The Green Beast ROCKS
Ben was the first person to register for the Green Beast challenge at Sustainival, the world's first green carnival that occurred at MacDonald Island Park this Labour Day long weekend. I had been volunteering behind the scenes with its marketing effort, and wanted to get a feel for the registration process and give Ben something interesting to do on the final weekend before the return to school.
We drove to MacDonald Island on Saturday morning, before the crazy rush of people began. When we arrived, just before 10 am, things were relatively quiet and we were able to park very close. By the end of the afternoon, cars would be lined up all the way to the end of the causeway near River Park Glen, something I had never seen before.
A few scattered teams were already buzzing about the site, what we called the "exhibition grounds" back in the old days. Rides were just starting to warm-up and food vendors were preparing things for what was going to turn into a busy day at the midway.
We checked Ben in, got his Green Beast passport and set out together to find clues.
Here's how it worked. Environmental facts (clues) were scattered throughout the 2-3 acre site, displayed inside plastic trays that were colour-coded and zip strapped in place, sometimes in plain sight, other times positioned in such a way that you had to ride the attraction to read it. In some cases, the clues were so well hidden that we never did find them.
The environmental facts helped us solve a crossword puzzle that contained a certain number of key letters that formed a sentence. Once we had that sentence solved, we had successfully completed the Green Beast challenge. It took us about two hours from start to finish.
I was very pleased because I only had to tag along with Ben on a couple of rides. That was just enough excitement to remind my stomach how much it hates being spun around. We also enjoyed the team effort of going back and forth over the same territory trying to figure out what we missed the first time around. It was great fun!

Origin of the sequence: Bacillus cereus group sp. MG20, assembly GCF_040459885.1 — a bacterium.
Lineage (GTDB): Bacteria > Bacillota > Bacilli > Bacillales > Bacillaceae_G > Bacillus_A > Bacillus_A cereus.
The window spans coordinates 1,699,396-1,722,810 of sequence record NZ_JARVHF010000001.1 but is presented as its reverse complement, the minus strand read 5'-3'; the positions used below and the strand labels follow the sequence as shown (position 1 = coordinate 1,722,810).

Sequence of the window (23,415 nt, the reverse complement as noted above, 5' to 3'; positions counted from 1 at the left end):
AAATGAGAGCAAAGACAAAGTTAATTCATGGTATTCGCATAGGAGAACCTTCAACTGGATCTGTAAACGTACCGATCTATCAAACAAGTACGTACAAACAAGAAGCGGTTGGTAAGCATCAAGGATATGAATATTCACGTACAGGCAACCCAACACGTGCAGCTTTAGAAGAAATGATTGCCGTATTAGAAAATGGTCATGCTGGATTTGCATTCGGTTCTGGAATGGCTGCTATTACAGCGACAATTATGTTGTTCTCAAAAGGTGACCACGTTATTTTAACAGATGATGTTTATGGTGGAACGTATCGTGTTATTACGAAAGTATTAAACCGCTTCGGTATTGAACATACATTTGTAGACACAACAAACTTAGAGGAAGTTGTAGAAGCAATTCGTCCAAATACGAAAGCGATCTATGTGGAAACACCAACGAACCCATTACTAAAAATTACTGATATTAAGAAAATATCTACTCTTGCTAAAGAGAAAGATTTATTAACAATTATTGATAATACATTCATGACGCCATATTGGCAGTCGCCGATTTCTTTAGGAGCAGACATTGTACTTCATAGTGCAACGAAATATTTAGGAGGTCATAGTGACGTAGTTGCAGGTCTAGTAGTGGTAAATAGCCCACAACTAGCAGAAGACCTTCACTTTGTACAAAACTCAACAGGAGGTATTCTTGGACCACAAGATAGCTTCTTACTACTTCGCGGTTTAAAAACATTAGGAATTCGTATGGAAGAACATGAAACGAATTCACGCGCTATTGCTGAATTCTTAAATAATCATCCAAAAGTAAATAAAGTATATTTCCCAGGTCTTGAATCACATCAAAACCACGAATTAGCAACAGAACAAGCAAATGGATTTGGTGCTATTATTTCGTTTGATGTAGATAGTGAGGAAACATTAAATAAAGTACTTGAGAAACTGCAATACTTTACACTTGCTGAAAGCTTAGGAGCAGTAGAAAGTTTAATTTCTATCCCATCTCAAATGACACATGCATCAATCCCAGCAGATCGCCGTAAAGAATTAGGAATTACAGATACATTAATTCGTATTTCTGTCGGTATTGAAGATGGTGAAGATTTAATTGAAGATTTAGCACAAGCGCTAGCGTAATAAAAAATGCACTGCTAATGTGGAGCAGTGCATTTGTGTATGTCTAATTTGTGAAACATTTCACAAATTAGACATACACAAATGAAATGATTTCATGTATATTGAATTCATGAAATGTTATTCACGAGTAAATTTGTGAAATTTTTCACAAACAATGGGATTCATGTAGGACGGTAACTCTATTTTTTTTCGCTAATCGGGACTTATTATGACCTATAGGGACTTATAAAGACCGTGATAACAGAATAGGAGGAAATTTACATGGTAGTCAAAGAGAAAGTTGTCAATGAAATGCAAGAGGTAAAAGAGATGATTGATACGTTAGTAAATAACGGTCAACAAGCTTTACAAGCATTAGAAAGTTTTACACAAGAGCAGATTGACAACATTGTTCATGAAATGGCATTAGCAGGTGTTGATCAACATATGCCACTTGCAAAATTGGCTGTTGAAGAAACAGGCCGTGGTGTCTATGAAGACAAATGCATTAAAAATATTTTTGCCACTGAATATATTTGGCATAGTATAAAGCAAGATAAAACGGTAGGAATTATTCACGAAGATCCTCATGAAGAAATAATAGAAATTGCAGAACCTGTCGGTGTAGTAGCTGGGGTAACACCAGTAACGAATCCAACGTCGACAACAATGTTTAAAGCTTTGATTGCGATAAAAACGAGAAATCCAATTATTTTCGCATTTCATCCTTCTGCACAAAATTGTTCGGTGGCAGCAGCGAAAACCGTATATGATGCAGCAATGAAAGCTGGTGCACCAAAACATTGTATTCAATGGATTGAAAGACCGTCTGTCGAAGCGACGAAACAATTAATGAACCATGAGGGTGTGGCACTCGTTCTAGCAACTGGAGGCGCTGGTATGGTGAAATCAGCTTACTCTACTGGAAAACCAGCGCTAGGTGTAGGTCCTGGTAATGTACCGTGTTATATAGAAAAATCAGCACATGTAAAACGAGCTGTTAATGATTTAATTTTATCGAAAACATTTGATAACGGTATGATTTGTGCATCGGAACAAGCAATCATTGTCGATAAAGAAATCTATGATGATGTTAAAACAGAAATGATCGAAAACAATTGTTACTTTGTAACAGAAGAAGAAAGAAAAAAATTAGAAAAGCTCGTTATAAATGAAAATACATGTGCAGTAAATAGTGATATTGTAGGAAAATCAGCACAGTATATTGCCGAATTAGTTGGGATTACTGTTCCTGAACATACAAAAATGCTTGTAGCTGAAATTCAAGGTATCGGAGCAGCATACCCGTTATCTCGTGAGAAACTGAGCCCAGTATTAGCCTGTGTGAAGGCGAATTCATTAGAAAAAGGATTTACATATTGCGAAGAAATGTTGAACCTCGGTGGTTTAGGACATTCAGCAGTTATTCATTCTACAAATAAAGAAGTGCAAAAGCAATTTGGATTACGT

The activity reminded me of how much I hate golfing, but love looking for golf balls in the bush. The Green Beast has the same effect for me. Looking for clues and solving a puzzle, I was perfectly happy. Ben, on the other hand, was able to ride the attractions he wanted, and participate in a cool activity with his Papa.
We came back later in the afternoon so he could collect his prize, a Woodchuck Longboard. Joey Hundert, Antoine Palmer and their staff were giddy with success, but sun-soaked and exhausted after being pummelled with people throughout the day.
When all the registrations were counted, about 800 people ended up participating in the Green Beast challenge.
"We would have been happy with 300," said Joey Hundert, CEO of Sustainival. "The response has been amazing."
He's right. They have created something special. I'll be back again next year, intent on finding all the hidden clues this time.
Meanwhile, the carnival rides themselves, powered by electricity generated using left over cooking oil, attracted over 20,000 patrons over four days, 12,000 alone on the day we went. It's a great sustainability story that deserves to be told, of using good old fashioned innovation to create good old fashioned fun. Congratulations to the entire Sustainival team.